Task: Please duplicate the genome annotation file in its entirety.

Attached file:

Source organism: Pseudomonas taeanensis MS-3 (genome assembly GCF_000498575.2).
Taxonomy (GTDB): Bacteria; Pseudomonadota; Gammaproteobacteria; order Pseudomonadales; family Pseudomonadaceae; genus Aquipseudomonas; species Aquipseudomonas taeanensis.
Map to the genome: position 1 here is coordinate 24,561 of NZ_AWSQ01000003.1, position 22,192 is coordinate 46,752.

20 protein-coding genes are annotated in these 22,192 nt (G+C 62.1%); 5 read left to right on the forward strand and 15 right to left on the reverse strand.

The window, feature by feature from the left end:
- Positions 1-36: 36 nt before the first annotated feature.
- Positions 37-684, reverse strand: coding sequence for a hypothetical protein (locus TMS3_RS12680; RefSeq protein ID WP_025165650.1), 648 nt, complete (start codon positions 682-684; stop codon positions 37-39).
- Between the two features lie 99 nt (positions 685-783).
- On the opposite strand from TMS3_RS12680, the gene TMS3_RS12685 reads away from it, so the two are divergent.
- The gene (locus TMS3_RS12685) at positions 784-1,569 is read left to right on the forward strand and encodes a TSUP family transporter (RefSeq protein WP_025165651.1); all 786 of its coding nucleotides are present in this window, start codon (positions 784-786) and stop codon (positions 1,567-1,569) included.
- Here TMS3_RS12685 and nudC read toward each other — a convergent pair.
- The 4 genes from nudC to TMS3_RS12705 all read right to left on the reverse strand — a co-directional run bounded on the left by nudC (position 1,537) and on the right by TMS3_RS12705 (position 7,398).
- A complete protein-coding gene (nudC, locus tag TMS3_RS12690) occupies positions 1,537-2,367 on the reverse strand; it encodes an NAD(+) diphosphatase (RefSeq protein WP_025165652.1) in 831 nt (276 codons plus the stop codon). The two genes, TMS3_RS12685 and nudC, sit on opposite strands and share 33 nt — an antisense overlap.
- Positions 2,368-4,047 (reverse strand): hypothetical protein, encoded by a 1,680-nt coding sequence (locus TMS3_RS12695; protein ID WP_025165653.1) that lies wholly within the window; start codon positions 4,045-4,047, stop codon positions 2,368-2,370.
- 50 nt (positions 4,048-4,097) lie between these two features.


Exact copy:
Source organism: Pseudomonas taeanensis MS-3 (genome assembly GCF_000498575.2).
Taxonomy (GTDB): Bacteria; Pseudomonadota; Gammaproteobacteria; order Pseudomonadales; family Pseudomonadaceae; genus Aquipseudomonas; species Aquipseudomonas taeanensis.
Map to the genome: position 1 here is coordinate 24,561 of NZ_AWSQ01000003.1, position 22,192 is coordinate 46,752.

20 protein-coding genes are annotated in these 22,192 nt (G+C 62.1%); 5 read left to right on the forward strand and 15 right to left on the reverse strand.

The window, feature by feature from the left end:
- Positions 1-36: 36 nt before the first annotated feature.
- Positions 37-684, reverse strand: coding sequence for a hypothetical protein (locus TMS3_RS12680; RefSeq protein ID WP_025165650.1), 648 nt, complete (start codon positions 682-684; stop codon positions 37-39).
- Between the two features lie 99 nt (positions 685-783).
- On the opposite strand from TMS3_RS12680, the gene TMS3_RS12685 reads away from it, so the two are divergent.
- The gene (locus TMS3_RS12685) at positions 784-1,569 is read left to right on the forward strand and encodes a TSUP family transporter (RefSeq protein WP_025165651.1); all 786 of its coding nucleotides are present in this window, start codon (positions 784-786) and stop codon (positions 1,567-1,569) included.
- Here TMS3_RS12685 and nudC read toward each other — a convergent pair.
- The 4 genes from nudC to TMS3_RS12705 all read right to left on the reverse strand — a co-directional run bounded on the left by nudC (position 1,537) and on the right by TMS3_RS12705 (position 7,398).
- A complete protein-coding gene (nudC, locus tag TMS3_RS12690) occupies positions 1,537-2,367 on the reverse strand; it encodes an NAD(+) diphosphatase (RefSeq protein WP_025165652.1) in 831 nt (276 codons plus the stop codon). The two genes, TMS3_RS12685 and nudC, sit on opposite strands and share 33 nt — an antisense overlap.
- Positions 2,368-4,047 (reverse strand): hypothetical protein, encoded by a 1,680-nt coding sequence (locus TMS3_RS12695; protein ID WP_025165653.1) that lies wholly within the window; start codon positions 4,045-4,047, stop codon positions 2,368-2,370.
- 50 nt (positions 4,048-4,097) lie between these two features.